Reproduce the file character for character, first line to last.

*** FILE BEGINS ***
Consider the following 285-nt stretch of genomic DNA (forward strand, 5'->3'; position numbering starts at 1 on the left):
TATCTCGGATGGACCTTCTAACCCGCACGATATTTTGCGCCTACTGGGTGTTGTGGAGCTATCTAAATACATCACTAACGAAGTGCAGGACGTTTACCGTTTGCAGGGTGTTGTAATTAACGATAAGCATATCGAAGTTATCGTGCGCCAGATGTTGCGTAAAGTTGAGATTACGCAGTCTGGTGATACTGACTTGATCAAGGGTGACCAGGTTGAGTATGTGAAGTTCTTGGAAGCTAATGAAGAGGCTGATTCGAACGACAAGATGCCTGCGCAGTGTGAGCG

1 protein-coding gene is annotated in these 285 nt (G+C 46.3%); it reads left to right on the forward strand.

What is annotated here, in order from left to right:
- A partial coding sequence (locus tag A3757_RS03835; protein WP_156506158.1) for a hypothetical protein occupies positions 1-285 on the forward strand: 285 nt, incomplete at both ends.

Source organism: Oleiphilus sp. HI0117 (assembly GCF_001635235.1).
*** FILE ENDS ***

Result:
Consider the following 285-nt stretch of genomic DNA (forward strand, 5'->3'; position numbering starts at 1 on the left):
TATCTCGGATGGACCTTCTAACCCGCACGATATTTTGCGCCTACTGGGTGTTGTGGAGCTATCTAAATACATCACTAACGAAGTGCAGGACGTTTACCGTTTGCAGGGTGTTGTAATTAACGATAAGCATATCGAAGTTATCGTGCGCCAGATGTTGCGTAAAGTTGAGATTACGCAGTCTGGTGATACTGACTTGATCAAGGGTGACCAGGTTGAGTATGTGAAGTTCTTGGAAGCTAATGAAGAGGCTGATTCGAACGACAAGATGCCTGCGCAGTGTGAGCG

1 protein-coding gene is annotated in these 285 nt (G+C 46.3%); it reads left to right on the forward strand.

What is annotated here, in order from left to right:
- A partial coding sequence (locus tag A3757_RS03835; protein WP_156506158.1) for a hypothetical protein occupies positions 1-285 on the forward strand: 285 nt, incomplete at both ends.

Source organism: Oleiphilus sp. HI0117 (assembly GCF_001635235.1).